When you are measuring in the microvolts you have to be very careful of your "probing" -- in fact, rather than probing it seems optimal to solder 50 ohm cable to the points of interest. Best if the DUT is placed in a shielded container (we don't all have Faraday shielded rooms) -- Jim Williams from Linear Tech uses a Danish Butter Cookie tin !
 
jackinnj said:


Seems that most power supply "stability" testing is done by inserting a transformer into the error signal chain. The transformer is driven by a sweep generator or network analyzer to derive a plot of gain and phase, the measurement points being the primary of the transformer (the secondary of the transformer usually has a 50 ohm resistor across it so that the impedance matches that of the analyzer) National Semiconductor, Lecroy, Tektronix and others have good application notes on the procedure. Of course, you need a really good transformer.

You could also use a high speed opamp -- Micrel had a small article in EDN about a year ago which I posted on DIYAUDIO. The opamp takes the place of the transformer with some caveats. I think Galinski wrote the article so search unde his name.

Of course, I like to bang my power supplies by rapidly changing the load and seeing what happens. You can do this with a FET switch .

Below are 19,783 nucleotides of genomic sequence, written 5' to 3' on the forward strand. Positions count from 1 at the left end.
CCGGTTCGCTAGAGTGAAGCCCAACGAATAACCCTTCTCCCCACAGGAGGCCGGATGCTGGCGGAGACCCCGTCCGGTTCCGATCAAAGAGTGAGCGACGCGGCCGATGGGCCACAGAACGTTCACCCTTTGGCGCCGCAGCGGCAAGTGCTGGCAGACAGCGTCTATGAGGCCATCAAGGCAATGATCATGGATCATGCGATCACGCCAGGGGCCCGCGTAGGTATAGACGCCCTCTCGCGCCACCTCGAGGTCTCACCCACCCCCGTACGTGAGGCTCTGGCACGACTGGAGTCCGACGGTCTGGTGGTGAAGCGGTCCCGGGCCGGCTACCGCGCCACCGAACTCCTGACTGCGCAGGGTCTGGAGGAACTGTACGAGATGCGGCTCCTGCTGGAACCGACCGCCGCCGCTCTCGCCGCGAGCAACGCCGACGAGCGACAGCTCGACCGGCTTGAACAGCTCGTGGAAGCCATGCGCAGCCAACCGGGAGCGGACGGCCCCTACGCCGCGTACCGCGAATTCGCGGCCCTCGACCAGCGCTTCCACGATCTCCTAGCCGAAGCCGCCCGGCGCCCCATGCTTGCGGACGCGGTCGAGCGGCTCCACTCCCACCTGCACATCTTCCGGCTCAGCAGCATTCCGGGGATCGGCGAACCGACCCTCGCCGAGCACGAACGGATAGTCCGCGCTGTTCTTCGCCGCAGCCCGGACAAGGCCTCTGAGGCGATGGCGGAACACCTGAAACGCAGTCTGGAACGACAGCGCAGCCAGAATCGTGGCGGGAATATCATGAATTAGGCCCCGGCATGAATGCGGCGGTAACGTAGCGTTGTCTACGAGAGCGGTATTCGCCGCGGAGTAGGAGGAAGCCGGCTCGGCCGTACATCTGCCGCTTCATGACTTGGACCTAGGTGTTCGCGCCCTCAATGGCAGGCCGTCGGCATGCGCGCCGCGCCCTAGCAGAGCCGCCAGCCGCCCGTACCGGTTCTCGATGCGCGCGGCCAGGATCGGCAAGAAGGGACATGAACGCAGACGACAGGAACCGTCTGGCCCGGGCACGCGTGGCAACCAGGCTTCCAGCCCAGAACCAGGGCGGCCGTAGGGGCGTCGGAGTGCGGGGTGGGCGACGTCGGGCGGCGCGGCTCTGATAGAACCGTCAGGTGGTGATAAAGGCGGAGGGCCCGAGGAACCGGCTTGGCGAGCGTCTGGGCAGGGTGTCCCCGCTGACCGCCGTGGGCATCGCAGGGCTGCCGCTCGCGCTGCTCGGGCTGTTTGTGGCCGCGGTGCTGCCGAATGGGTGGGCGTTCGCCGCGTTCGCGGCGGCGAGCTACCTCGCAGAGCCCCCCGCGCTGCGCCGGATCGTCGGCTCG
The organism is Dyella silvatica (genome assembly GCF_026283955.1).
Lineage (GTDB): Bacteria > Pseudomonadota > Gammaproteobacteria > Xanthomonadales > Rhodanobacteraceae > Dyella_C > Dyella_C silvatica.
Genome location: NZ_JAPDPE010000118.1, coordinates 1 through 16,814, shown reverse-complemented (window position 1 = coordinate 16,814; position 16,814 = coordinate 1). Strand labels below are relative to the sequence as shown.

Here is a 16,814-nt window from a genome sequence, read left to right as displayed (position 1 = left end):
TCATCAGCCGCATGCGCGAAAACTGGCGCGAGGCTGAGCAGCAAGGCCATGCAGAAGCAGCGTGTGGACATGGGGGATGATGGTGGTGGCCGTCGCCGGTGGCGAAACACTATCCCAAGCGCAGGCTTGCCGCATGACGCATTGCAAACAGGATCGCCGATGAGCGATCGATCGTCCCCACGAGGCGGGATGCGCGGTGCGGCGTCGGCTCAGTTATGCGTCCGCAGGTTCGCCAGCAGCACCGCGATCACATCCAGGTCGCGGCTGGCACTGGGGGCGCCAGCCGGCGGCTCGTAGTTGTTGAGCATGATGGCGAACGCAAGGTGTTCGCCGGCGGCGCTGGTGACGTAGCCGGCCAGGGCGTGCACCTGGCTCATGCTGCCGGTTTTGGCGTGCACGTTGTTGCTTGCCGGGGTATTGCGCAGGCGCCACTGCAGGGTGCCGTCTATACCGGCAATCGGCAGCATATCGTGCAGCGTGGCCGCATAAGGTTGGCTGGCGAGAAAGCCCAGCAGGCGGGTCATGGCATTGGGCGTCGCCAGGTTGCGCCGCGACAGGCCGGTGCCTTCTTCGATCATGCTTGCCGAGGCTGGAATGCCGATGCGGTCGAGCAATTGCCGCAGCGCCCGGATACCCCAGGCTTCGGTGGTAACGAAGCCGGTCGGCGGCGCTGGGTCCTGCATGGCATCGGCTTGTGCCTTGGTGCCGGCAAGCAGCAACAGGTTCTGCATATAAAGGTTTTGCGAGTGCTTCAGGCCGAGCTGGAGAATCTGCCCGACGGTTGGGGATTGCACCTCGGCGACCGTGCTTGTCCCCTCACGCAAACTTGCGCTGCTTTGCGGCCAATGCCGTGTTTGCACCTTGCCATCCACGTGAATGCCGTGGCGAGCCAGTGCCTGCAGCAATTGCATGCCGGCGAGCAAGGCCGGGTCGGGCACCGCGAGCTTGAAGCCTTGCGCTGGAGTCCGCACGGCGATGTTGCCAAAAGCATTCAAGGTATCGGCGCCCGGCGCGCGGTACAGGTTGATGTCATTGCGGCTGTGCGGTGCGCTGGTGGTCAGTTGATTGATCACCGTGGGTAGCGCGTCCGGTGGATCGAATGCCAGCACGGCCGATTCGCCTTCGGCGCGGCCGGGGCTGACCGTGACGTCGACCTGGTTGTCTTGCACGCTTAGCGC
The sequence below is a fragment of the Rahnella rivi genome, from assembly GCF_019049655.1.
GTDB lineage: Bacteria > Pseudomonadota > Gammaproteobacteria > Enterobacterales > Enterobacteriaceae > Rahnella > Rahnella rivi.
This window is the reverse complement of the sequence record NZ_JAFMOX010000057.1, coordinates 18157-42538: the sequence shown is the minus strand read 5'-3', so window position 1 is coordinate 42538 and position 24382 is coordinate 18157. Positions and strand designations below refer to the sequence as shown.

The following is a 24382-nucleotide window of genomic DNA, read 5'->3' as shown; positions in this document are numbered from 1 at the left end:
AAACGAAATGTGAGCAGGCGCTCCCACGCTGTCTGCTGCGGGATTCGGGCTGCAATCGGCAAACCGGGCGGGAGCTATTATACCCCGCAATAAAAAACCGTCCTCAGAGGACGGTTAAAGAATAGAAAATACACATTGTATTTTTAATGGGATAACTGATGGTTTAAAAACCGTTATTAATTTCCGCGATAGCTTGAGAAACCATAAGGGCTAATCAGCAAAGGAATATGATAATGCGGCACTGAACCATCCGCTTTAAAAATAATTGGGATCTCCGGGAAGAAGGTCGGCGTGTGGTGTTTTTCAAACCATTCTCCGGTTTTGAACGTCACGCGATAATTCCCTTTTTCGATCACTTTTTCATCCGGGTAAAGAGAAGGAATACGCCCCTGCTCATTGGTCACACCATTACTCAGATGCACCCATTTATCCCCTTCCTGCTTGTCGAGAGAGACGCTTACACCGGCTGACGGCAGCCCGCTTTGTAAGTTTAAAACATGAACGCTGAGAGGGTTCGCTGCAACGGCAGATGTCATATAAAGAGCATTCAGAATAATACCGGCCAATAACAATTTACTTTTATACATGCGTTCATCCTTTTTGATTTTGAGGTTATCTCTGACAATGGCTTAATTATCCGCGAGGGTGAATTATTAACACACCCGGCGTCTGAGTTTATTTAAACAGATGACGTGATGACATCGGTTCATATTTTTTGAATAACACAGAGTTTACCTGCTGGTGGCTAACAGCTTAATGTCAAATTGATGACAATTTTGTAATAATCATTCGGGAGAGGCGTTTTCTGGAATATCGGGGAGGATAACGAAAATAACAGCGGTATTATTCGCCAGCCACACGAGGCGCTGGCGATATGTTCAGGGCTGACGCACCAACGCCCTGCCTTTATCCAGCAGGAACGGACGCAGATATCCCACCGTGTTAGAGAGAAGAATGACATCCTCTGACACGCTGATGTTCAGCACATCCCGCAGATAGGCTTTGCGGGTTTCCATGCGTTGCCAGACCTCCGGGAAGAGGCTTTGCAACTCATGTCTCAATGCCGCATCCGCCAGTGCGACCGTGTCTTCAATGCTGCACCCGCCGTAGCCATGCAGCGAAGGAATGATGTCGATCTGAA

Noise testing -- you don't need an audio-precision tester -- Texas Instruments and Linear Technology will show you how to do it -- if you look at the TI product folder for the TL431 adjustable reference they have a schematic for a noise testing circuit with the correct filters. Walt Jung also described a circuit in the 1995 series of articles in Audio Amateur -- his was based upon the now discontinued SSM2017 from ADI -- the SSM2019 can be used instead and has very low THD.

When you are measuring in the microvolts you have to be very careful of your "probing" -- in fact, rather than probing it seems optimal to solder 50 ohm cable to the points of interest. Best if the DUT is placed in a shielded container (we don't all have Faraday shielded rooms) -- Jim Williams from Linear Tech uses a Danish Butter Cookie tin !


I just "bang" my power supplies by suddenly changing the resistance of the dummy load by switching manually a mains switch that connects additional dummy loads resistors to the load. This works very well.

You can see what I did in the class D section in the K6 SMPS thread.
 
ghemink said:



I just "bang" my power supplies by suddenly changing the resistance of the dummy load by switching manually a mains switch that connects additional dummy loads resistors to the load. This works very well.

You can see what I did in the class D section in the K6 SMPS thread.
that's not going to tell you a whole lot about a power supply which may be prone to oscillation -- something which should be well considered in switching amplifiers with a lot of potential for clock noise. but I acknowledge that I use the "larger hammer" method myself.